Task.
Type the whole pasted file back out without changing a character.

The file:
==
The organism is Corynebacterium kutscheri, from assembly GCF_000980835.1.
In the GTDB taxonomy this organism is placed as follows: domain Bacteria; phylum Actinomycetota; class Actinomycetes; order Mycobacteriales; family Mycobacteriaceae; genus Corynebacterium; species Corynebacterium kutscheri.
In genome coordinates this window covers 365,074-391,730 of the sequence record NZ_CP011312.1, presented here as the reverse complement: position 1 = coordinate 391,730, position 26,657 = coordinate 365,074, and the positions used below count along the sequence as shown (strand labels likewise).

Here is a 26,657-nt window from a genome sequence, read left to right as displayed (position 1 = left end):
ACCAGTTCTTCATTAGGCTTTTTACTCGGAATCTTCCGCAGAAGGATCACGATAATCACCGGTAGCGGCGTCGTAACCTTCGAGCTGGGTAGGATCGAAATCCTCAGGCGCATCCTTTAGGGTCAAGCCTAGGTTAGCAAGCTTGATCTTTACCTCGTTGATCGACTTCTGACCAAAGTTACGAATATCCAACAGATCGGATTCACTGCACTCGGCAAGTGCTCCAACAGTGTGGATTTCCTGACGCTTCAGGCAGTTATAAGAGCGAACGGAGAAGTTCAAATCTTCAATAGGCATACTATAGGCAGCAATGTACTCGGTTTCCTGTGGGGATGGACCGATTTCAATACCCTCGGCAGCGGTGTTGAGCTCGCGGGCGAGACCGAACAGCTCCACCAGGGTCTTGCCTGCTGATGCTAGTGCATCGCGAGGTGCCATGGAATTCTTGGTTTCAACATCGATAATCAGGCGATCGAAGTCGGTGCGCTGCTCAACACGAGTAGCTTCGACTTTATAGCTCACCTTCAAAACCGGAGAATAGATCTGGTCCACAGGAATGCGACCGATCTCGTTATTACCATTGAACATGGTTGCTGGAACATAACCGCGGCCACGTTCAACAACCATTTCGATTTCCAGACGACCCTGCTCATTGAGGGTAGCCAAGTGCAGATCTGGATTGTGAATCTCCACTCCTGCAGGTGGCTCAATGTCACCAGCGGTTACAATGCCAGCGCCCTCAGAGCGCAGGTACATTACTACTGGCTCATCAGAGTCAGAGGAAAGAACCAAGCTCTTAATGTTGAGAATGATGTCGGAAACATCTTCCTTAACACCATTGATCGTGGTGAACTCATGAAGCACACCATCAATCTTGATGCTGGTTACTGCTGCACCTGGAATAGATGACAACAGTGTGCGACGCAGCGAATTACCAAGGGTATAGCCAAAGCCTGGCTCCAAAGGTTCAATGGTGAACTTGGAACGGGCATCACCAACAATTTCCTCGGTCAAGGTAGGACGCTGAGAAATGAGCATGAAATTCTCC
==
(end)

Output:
The organism is Corynebacterium kutscheri, from assembly GCF_000980835.1.
In the GTDB taxonomy this organism is placed as follows: domain Bacteria; phylum Actinomycetota; class Actinomycetes; order Mycobacteriales; family Mycobacteriaceae; genus Corynebacterium; species Corynebacterium kutscheri.
In genome coordinates this window covers 365,074-391,730 of the sequence record NZ_CP011312.1, presented here as the reverse complement: position 1 = coordinate 391,730, position 26,657 = coordinate 365,074, and the positions used below count along the sequence as shown (strand labels likewise).

Here is a 26,657-nt window from a genome sequence, read left to right as displayed (position 1 = left end):
ACCAGTTCTTCATTAGGCTTTTTACTCGGAATCTTCCGCAGAAGGATCACGATAATCACCGGTAGCGGCGTCGTAACCTTCGAGCTGGGTAGGATCGAAATCCTCAGGCGCATCCTTTAGGGTCAAGCCTAGGTTAGCAAGCTTGATCTTTACCTCGTTGATCGACTTCTGACCAAAGTTACGAATATCCAACAGATCGGATTCACTGCACTCGGCAAGTGCTCCAACAGTGTGGATTTCCTGACGCTTCAGGCAGTTATAAGAGCGAACGGAGAAGTTCAAATCTTCAATAGGCATACTATAGGCAGCAATGTACTCGGTTTCCTGTGGGGATGGACCGATTTCAATACCCTCGGCAGCGGTGTTGAGCTCGCGGGCGAGACCGAACAGCTCCACCAGGGTCTTGCCTGCTGATGCTAGTGCATCGCGAGGTGCCATGGAATTCTTGGTTTCAACATCGATAATCAGGCGATCGAAGTCGGTGCGCTGCTCAACACGAGTAGCTTCGACTTTATAGCTCACCTTCAAAACCGGAGAATAGATCTGGTCCACAGGAATGCGACCGATCTCGTTATTACCATTGAACATGGTTGCTGGAACATAACCGCGGCCACGTTCAACAACCATTTCGATTTCCAGACGACCCTGCTCATTGAGGGTAGCCAAGTGCAGATCTGGATTGTGAATCTCCACTCCTGCAGGTGGCTCAATGTCACCAGCGGTTACAATGCCAGCGCCCTCAGAGCGCAGGTACATTACTACTGGCTCATCAGAGTCAGAGGAAAGAACCAAGCTCTTAATGTTGAGAATGATGTCGGAAACATCTTCCTTAACACCATTGATCGTGGTGAACTCATGAAGCACACCATCAATCTTGATGCTGGTTACTGCTGCACCTGGAATAGATGACAACAGTGTGCGACGCAGCGAATTACCAAGGGTATAGCCAAAGCCTGGCTCCAAAGGTTCAATGGTGAACTTGGAACGGGCATCACCAACAATTTCCTCGGTCAAGGTAGGACGCTGAGAAATGAGCATGAAATTCTCC